William John McGee

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William John McGee
WilliamJohnMcGee 1900 Smithsonian02861200.jpg
Washington, D.C. (1900)
Born (1853-04-17)April 17, 1853
Farley, Dubuque, Iowa, United States
Died September 4, 1912(1912-09-04) (aged 59)
Nationality American
Fields Geology, anthropology, and ethnology
Spouse Anita Newcomb McGee

William John McGee, LL.D. (April 17, 1853 – September 4, 1912) was an American inventor, geologist, anthropologist, and ethnologist, born in Farley, Iowa.[1]

Biography[edit]

He was self-educated, devoting his early years to reading law and to surveying.[2] He invented and patented several improvements on agricultural implements.[2]

McGee subsequently turned his attention to geology.[2] In 1877–1881, he executed a topographic and geological survey of 17,000 square miles (44,030 km²) in northeastern Iowa.[3][4][5] He then undertook an examination of the loess of the Mississippi Valley, researched the great quaternary lakes of Nevada and California and studied a recent fault movement in the middle Atlantic slope.[2]

He was appointed geologist for the United States Geological Survey (USGS) in 1881. In 1884 McGee authored the article Map of the United States exhibiting the present status of knowledge relating to the areal distribution of geologic groups for the USGS Journal.[6] While with the USGS, McGee travelled to Charleston, South Carolina, in 1886 for the purpose of studying the earthquake disturbances in its vicinity.

McGee was ethnologist in charge of the Bureau of American Ethnology from 1893 to 1903. In 1895, he explored the Isla del Tiburón, Gulf of California, home of the Seri Indians.[7] In 1904 he was chief of the department of anthropology at the Louisiana Purchase Exposition, the 1904 World's Fair, and in 1907 he was appointed a member of the Inland Waterways Commission by President Roosevelt.[8] His other prominent positions were: acting president of the American Association for the Advancement of Science (1897–1898); president of the American Anthropological Association (1902–1912); and president of the National Geographic Society (1904–1905).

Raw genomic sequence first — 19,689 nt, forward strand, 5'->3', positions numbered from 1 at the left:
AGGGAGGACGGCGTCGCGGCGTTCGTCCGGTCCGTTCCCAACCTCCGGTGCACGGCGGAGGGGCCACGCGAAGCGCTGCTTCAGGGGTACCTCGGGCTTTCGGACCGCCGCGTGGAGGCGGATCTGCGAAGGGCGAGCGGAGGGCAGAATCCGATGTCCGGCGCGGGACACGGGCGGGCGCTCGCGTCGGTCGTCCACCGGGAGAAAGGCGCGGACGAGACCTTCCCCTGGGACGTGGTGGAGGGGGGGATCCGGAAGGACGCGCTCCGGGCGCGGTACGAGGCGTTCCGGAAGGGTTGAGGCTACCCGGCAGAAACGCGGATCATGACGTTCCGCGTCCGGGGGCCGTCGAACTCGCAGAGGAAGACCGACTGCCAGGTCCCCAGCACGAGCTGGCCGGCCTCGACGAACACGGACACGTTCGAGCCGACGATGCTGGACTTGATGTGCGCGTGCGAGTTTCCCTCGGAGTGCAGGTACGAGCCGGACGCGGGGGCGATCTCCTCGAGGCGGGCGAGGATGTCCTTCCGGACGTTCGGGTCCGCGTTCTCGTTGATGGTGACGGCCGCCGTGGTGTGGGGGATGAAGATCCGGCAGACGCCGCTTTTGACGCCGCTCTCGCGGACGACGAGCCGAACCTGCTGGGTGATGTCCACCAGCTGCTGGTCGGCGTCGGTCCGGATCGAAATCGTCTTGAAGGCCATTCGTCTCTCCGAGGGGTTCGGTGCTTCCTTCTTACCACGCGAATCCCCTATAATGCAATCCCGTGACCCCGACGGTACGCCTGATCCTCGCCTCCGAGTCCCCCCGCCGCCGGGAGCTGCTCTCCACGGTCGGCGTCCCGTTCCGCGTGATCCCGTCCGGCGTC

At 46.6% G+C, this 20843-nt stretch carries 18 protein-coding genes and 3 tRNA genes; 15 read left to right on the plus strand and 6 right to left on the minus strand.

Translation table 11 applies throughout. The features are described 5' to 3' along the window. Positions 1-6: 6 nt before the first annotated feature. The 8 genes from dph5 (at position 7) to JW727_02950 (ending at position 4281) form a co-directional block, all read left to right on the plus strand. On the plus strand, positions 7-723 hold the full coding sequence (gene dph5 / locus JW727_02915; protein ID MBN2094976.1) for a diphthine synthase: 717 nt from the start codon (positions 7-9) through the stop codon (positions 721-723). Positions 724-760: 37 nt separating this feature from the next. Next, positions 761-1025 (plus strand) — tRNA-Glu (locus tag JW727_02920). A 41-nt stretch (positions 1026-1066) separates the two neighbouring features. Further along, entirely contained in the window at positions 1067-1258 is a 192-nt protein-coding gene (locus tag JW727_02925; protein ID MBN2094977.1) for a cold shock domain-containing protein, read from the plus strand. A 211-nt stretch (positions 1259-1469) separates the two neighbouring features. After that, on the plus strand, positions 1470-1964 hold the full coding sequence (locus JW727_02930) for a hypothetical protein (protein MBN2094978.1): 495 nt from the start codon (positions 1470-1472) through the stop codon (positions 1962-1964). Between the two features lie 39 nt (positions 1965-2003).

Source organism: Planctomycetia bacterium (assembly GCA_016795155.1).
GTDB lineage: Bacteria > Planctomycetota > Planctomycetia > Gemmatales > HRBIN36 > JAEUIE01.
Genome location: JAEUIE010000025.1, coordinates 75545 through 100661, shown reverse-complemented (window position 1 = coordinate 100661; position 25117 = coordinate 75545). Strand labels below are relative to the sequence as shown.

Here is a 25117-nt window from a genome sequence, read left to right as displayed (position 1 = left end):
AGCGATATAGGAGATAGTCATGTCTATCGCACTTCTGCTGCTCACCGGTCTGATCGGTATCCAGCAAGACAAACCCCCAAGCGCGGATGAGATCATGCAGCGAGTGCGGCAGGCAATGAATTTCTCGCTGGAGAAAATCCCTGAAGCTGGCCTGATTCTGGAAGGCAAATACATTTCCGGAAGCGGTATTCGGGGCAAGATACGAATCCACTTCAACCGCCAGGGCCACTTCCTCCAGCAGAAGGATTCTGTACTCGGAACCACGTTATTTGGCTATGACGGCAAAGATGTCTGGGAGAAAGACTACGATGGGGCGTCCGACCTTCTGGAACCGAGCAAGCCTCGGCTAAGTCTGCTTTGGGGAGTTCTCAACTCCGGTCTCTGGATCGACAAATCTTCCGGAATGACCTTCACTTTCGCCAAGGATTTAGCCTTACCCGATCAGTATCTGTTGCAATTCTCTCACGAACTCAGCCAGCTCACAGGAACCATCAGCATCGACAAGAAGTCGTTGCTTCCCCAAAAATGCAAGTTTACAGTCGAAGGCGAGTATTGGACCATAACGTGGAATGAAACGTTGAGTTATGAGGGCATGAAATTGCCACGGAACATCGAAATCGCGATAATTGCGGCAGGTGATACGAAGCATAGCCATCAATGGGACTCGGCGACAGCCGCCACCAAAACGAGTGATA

Works[edit]

His publications include:

  • The Pleistocene History of Northeastern Iowa (1889)
  • The Geology of Chesapeake Bay (1888)
  • The Siouan Indians (1895)
  • Primitive Trephining (1897)
  • The Seri Indians (1899)
  • Primitive Numbers (1901)
  • Soil Erosion (1911)
  • Wells and Subsoil Water (1913)

Works by William John McGee at Project Gutenberg

References[edit]

  1. ^ "BIOGRAPHIES OF GEOLOGISTS". Ohio State University Libraries. Retrieved 2011-06-25. 
  2. ^ a b c d Wikisource-logo.svg Wilson, James Grant; Fiske, John, eds. (1900). "McGee, W J". Appletons' Cyclopædia of American Biography. New York: D. Appleton. 
  3. ^ McGee, W.J. and Call, R.E. 1882. “On the löss and associated deposits of Des Moines, Iowa.” The American Journal of Science, 3rd Series, Whole no. 124, 24(141):202-223.
  4. ^ McGee, W.J. 1884. “The drainage system and the distribution of loess of Eastern Iowa.” Bulletin of the Philosophical Society of Washington 6:93-97.
  5. ^ McGee, W.J. 1891. “The Pleistocene history of northeastern Iowa.” In: Powell, J.W. (ed), Eleventh Annual Report of the Director of the United States Geological Survey, Part 1: 1889-1890, pp. 199-577.
  6. ^ "Map of the United States exhibiting the present status of knowledge relating to the areal distribution of geologic groups". U.S. Geological Survey Annual report 5: pages 34–41. 1884. 
  7. ^ McGee, W.J. and Johnson, W.D. 1896. Seriland. The National Geographic Magazine 7(4):125-133.
  8. ^ Donald J. Pisani, Water Planning in the Progressive Era: The Inland Waterways Commission Reconsidered, Journal of Policy History 18.4 (2006) pp.389-418